Book: World War Z

"World War Z"

We survived the zombie apocalypse, but how many of us are still haunted by that terrible time? We have (temporarily?) defeated the living dead, but at what cost? Told in the haunting and riveting voices of the men and women who witnessed the horror firsthand, World War Z is the only record of the plague years.

I can’t believe I never wrote about World War Z before. The book, I mean. Then again, I don’t think this blog existed back when I first got my hands on the book. Heck, I can’t even find my book now. I had to buy a new one so I could read it again.

On the fourth go, the book is still as emotionally powerful as it was the first time I read it. On the one hand, this makes me appreciate the film version more, because it really diverted from the source material; but at the same time, I can’t believe the producers would waste so much of World War Z‘s potential at a gut-wrenching creature feature. In the literal and figurative sense.

Reading the book again, I am reminded of the reason why my interest in zombie fiction started. I’m a confessed coward. Biohazard scared the shit out of me when it came out. I was in grade school then. The old Dawn of the Dead gave me nightmares. But World War Z made me a zombie fan. This was the book that made me realize zombie stories are not stories about zombies. Zombie fiction is about the people left behind.

I wish I saw more of this in the film version of World War Z. The people. The human factor. How we took back our world from the brink of a zombie apocalypse. Instead of having Brad Pitt’s character going around the world looking for a miracle cure/answer. I mean, don’t get me wrong, I still give the film good marks even in hindsight, but I can’t help but wish. You know?

I have a dream that somewhere down the line, an enterprising wannabe would develop World War Z into a mini-series. For HBO maybe. A documentary of how people fought back. Of how people were during the zombie wars. Maybe the book’s author, Max Brooks, could do it himself? I don’t know. I’m wishing.

Because I feel really, really bad that so much of the heart-wrenching stories in the book never got told.

At the very least, I hope the people who watched the movie would get interested in reading the book. Seriously.

Read the book.

Movie: World War Z

"World War Z"

The story revolves around United Nations employee Gerry Lane (Pitt), who traverses the world in a race against time to stop a pandemic that is toppling armies and governments and threatening to decimate humanity itself.” — (C) Paramount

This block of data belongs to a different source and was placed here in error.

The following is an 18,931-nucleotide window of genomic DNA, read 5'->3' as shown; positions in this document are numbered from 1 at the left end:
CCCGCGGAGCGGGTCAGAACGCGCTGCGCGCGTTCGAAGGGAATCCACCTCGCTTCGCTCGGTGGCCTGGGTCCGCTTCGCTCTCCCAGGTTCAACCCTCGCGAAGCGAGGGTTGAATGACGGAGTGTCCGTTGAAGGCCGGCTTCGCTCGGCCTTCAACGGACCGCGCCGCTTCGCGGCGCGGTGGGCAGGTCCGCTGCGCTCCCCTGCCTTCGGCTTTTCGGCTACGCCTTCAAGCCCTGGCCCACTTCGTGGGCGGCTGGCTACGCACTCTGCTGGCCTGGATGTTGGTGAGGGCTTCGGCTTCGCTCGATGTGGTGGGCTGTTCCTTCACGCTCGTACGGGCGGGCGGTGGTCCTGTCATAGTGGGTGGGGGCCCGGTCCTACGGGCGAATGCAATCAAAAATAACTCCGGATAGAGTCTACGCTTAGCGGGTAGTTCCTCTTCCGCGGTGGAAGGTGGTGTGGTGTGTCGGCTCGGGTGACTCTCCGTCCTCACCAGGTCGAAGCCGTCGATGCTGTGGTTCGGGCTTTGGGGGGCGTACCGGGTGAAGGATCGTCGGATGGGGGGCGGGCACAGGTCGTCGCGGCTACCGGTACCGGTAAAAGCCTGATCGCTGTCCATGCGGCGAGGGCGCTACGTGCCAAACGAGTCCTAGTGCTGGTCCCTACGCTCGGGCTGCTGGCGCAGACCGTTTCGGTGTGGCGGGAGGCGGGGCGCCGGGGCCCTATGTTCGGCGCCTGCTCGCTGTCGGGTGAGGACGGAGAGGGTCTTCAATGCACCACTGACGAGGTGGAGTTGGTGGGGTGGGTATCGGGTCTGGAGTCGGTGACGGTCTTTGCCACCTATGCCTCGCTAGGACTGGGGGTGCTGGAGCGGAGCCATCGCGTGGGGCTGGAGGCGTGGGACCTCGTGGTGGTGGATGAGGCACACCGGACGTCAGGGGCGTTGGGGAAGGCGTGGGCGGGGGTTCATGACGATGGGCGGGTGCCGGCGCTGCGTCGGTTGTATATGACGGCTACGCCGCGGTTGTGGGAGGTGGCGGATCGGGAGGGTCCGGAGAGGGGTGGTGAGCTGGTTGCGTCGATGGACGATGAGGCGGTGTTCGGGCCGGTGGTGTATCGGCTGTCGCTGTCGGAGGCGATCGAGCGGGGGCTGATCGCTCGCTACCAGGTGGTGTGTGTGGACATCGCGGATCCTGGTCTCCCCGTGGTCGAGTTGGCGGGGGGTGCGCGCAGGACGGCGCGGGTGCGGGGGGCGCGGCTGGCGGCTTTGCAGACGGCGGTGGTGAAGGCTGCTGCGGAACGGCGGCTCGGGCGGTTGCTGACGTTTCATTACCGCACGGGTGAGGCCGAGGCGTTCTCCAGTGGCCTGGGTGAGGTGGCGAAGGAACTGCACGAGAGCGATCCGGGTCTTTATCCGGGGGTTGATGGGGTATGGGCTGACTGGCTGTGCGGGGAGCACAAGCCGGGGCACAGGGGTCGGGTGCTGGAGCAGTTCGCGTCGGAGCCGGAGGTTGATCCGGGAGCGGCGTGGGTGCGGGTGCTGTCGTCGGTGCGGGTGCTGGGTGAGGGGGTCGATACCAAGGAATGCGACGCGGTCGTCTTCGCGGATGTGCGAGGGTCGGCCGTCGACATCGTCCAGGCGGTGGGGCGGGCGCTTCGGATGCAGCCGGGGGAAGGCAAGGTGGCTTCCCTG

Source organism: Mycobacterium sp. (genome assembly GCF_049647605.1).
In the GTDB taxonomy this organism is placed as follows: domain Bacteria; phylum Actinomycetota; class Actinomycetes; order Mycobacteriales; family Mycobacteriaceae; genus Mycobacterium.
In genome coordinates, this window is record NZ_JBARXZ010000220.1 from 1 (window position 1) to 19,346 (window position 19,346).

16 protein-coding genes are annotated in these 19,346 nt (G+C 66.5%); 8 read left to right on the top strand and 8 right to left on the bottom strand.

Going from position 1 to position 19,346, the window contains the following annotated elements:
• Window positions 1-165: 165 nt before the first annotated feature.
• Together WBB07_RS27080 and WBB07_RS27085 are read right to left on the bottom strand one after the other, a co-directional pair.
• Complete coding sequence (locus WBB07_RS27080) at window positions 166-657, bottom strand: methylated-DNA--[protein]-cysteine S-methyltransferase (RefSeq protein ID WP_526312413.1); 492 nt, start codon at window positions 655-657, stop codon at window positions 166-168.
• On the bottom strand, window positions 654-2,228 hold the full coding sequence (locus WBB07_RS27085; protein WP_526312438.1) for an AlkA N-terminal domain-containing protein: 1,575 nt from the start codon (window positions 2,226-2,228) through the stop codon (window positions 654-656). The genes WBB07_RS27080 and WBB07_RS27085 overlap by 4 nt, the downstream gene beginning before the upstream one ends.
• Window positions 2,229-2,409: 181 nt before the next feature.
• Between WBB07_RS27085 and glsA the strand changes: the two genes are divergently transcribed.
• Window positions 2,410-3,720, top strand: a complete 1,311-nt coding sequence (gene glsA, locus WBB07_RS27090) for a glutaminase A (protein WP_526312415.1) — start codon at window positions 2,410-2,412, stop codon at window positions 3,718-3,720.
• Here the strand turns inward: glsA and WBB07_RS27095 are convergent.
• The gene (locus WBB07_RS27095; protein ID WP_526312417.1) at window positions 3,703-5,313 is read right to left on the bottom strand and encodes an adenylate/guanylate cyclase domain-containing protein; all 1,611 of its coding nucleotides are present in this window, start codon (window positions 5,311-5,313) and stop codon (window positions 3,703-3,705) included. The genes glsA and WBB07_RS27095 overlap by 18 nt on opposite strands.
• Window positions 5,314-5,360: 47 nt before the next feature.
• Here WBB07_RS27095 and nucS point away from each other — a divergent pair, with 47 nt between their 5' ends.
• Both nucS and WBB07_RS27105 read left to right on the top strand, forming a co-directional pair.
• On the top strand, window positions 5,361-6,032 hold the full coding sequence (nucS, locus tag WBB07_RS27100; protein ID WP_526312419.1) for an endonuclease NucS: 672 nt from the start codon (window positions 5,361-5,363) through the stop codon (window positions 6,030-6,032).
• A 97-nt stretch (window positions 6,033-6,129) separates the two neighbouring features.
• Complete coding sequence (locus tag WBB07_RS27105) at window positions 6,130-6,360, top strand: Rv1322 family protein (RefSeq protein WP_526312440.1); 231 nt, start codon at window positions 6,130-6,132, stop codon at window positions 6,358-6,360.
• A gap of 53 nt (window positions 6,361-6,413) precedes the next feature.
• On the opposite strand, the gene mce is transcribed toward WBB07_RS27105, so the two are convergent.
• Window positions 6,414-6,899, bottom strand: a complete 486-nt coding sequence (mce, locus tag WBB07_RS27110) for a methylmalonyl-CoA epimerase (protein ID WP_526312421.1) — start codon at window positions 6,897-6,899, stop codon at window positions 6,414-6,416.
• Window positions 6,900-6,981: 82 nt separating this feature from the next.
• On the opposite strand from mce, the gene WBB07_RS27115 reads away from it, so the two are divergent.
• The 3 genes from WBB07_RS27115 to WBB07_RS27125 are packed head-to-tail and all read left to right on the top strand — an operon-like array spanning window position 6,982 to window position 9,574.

It really helps to lower expectations when watching movies you’ve been looking forward to. Then again, it helps even more when the adaptation spins off a story that you’re not familiar with. It doesn’t invite comparisons.

That said, when I heard about World War Z being turned into a book, I was skeptical. I loved the format of the novel. I loved how it was vignettes set upon a post-apocalyptic future where people are hopeful, but more wary. Turned into a movie, I was expecting something akin to a documentary.

And then Brad Pitt and a big budget came into the picture.

Obviously, a documentary wouldn’t fare well in theaters as much as a blockbuster-formula movie would. So from the post-World War Z setting, the action was transplanted into the time when the plague was just beginning, but already spreading at an incredible speed.

It’s not perfect, but it succeeds at one thing: it’s compelling.

In the movie, we follow Brad Pitt’s character as he goes from country to country in search for an answer, any answer, to what people can do about the zombie plague. I found it odd that they chose to change the location of patient zero, but it wasn’t a jarring change. Just odd. The country they chose to move patient zero to still fit the profile of the original locale. Overpopulated.

The only thing I have against the new locale is its land coverage. I mean, the original locale was huge. It makes sense that the plague started slow and escalated. The new locale they chose for patient zero is known for being… cramped. The plague would have spread faster. No country would’ve been able to have prepared itself.

Well, except North Korea. And they kept that part from the book.

I’m not a fan of how they solved the zombie problem too. But that doesn’t take away from my overall enjoyment of the film, so I guess it’s not a major qualm for me. What’s important is that, even after getting annoyed at the number of ads that preceded the movie, I enjoyed it. And I didn’t feel like I wasted the money I spent on the movie ticket.

So well done, World War Z.

Now, I’m going to read the book again because I still like it better. Ha ha.

Before I completely go though, I have to raise this concern: why are SM Cinemas showing ads before they start airing the film you go in for? We’ve already paid for the film with our ticket, why do we have to pay for it again by watching the ads?